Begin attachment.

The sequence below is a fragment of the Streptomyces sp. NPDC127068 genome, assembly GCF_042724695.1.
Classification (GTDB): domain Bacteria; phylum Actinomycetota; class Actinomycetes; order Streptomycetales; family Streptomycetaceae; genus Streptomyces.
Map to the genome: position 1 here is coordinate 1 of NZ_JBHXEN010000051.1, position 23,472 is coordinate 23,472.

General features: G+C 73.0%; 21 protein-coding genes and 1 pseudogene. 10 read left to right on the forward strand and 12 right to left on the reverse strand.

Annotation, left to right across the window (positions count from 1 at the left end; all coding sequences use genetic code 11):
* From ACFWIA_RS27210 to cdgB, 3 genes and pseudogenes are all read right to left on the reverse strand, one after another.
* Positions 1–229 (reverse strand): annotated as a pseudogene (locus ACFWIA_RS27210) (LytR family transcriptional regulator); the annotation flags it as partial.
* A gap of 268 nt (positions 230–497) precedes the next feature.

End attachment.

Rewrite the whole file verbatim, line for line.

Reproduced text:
The sequence below is a fragment of the Streptomyces sp. NPDC127068 genome, assembly GCF_042724695.1.
Classification (GTDB): domain Bacteria; phylum Actinomycetota; class Actinomycetes; order Streptomycetales; family Streptomycetaceae; genus Streptomyces.
Map to the genome: position 1 here is coordinate 1 of NZ_JBHXEN010000051.1, position 23,472 is coordinate 23,472.

General features: G+C 73.0%; 21 protein-coding genes and 1 pseudogene. 10 read left to right on the forward strand and 12 right to left on the reverse strand.

Annotation, left to right across the window (positions count from 1 at the left end; all coding sequences use genetic code 11):
* From ACFWIA_RS27210 to cdgB, 3 genes and pseudogenes are all read right to left on the reverse strand, one after another.
* Positions 1–229 (reverse strand): annotated as a pseudogene (locus ACFWIA_RS27210) (LytR family transcriptional regulator); the annotation flags it as partial.
* A gap of 268 nt (positions 230–497) precedes the next feature.